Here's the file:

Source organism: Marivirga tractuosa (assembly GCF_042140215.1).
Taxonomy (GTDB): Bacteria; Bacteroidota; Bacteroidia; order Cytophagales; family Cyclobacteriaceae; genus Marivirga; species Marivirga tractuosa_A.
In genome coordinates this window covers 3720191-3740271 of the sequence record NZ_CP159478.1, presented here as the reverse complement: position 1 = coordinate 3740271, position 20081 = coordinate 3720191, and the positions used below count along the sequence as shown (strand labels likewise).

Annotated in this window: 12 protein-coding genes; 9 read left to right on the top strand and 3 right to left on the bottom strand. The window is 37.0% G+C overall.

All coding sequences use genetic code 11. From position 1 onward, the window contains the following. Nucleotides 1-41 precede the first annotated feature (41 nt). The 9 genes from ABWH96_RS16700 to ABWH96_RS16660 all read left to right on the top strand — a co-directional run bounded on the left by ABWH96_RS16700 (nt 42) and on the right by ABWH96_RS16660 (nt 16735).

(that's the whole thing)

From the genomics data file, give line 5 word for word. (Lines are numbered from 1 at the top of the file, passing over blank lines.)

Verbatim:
All coding sequences use genetic code 11. From position 1 onward, the window contains the following. Nucleotides 1-41 precede the first annotated feature (41 nt). The 9 genes from ABWH96_RS16700 to ABWH96_RS16660 all read left to right on the top strand — a co-directional run bounded on the left by ABWH96_RS16700 (nt 42) and on the right by ABWH96_RS16660 (nt 16735).